Mary Golda Ross (Aug 9, 1908 – Apr 29, 2008) was the first known Native American Female Engineer. She made major contributions to the aerospace industry.
Sometimes you never know what you might learn when you click a Google Doodle. She was also the great -great granddaughter of Chief John Ross of the Cherokee Nation. She was born in the small town of Park Hill in Oklahoma where she chose to follow a nontraditional path for women.
She taught math and science until she returned to school to earn her masters in math from Colorado State College of Education. She was very bright at a young age. At the age of 16, she enrolled into Northeastern State Teachers College.
She moved to California in 1941 to seek work after the US got involved in World War II. She was hired as a mathematician by Lockheed in 1942 where she began working on the effects of pressure on the Lockheed P-38 Lightning jet, which was one of the fastest airplanes at that time.
After the war Lockheed sent her to UCLA for a Professional Certification in Engineering. Wikipedia stated that it was unusual for a company that hired a woman to keep her after the war had ended. They must have felt that she was a valuable as one of the guys. She must have held her own because she was one of 40 founding engineers of the highly secretive “Shunk Works Project” at Lockheed Corporation.
In 1958 she appeared on the TV program “What’s My Line?”, where contestants had to guess who design rockets and missiles. My mom who grew up in Mississippi, but lived in Detroit said that she once made it to “The Price is Right” when she visited California. She also talked about that old Indian that she never really knew. I must have missed it or it when right over my young head.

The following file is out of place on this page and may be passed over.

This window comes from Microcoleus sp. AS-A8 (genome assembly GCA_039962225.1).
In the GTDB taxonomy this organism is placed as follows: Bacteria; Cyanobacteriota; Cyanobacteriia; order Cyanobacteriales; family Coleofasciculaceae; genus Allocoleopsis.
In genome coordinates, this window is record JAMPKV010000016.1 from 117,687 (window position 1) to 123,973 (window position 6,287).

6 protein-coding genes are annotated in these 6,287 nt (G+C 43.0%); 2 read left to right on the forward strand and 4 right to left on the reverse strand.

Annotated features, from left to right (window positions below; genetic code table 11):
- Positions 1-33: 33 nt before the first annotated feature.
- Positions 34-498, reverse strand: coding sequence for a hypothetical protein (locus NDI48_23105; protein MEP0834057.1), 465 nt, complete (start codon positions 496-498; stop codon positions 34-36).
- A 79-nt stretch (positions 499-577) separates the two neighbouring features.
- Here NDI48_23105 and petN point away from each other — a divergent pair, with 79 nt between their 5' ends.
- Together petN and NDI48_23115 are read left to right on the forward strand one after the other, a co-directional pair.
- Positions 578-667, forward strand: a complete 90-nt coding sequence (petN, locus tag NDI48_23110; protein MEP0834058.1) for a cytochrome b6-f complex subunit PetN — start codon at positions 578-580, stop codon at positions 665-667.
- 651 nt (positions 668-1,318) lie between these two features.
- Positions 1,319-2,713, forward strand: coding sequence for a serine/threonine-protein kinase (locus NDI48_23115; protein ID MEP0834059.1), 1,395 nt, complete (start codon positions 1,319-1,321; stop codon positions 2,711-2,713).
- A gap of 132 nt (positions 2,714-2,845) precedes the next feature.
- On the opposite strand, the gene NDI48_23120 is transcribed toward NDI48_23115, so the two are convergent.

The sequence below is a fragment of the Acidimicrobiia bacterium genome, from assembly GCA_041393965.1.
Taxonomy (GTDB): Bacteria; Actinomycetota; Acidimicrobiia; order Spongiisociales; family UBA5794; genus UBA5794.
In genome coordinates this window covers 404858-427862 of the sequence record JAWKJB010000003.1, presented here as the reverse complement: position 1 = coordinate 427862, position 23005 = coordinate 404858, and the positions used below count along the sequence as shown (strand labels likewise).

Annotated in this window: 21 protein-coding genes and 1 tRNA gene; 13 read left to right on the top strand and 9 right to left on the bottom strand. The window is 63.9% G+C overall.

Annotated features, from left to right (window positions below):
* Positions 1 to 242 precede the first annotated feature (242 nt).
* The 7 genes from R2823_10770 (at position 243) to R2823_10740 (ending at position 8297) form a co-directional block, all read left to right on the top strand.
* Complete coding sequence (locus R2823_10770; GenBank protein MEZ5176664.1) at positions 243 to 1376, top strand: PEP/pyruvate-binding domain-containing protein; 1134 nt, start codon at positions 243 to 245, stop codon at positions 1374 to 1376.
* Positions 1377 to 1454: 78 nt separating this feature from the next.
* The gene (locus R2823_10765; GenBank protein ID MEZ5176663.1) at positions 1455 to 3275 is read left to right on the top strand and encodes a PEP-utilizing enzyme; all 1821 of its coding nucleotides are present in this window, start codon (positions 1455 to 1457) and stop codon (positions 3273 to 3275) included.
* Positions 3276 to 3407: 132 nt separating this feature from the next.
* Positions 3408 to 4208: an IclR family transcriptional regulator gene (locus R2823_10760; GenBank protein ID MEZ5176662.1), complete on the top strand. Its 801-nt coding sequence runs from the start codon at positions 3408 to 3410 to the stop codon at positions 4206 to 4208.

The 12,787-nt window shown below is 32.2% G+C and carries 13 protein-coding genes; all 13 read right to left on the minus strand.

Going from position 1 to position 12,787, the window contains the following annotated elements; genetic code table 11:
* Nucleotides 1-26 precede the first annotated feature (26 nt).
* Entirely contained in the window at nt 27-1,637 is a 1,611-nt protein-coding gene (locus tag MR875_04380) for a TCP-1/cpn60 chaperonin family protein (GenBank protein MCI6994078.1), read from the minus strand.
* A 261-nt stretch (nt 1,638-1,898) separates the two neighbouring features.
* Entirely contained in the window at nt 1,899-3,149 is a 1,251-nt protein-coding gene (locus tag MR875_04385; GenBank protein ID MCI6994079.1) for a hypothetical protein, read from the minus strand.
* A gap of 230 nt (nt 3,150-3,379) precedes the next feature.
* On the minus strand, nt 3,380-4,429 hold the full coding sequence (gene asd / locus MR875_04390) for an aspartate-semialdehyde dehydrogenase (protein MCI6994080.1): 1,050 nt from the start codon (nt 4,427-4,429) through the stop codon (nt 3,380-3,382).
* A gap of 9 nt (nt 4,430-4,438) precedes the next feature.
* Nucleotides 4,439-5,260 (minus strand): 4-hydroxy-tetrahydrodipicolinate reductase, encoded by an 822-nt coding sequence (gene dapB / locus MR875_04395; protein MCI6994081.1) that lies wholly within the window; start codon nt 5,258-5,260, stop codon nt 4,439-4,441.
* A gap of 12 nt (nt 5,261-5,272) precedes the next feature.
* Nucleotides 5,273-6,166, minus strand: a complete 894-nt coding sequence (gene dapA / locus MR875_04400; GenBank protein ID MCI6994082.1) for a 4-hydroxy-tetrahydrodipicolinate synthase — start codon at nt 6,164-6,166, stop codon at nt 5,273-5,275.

Many years pass and I’m about to enter the service for the second time, I see a movie that made me re-think about a persons world view. As an US Army Officer we talked about military history and I knew about the Battle of Little Big Horn. The movie ‘Little Big Man’ was the story of a young man who straddled two worlds. It was the first time I looked at Cowboy and Indian movies in a different light.
At the age of 96 Mary participated in the Opening Ceremonies of the National Museum of the American Indian in Washington D.C. in Sept 21, 2004.
Ten years later, when I finally visited the city during the Annual Cherry Blossom Festival, it was one of the places I wanted to tour. In 2010 at my mothers funeral I learned that her father, my grandfather that I never met was a Native American. Mom gave birth to 14 kids and worked into her mid eighties catching the bus in the cold Detroit winters. To me that’s a pioneering attitude and a Native American perseverance.
Mom remembered when her mom died because she was only eight. She called the man who dropped the seed, that made her, as “that old Indian”. I always wondered where she got her independent spirit from, and it finally made sense. The dad that she never knew kept track of all his off spring during his life time. And when mom was born in 1919 she was the last of his 33 kids, so I wanted to make the connection to that part of my roots.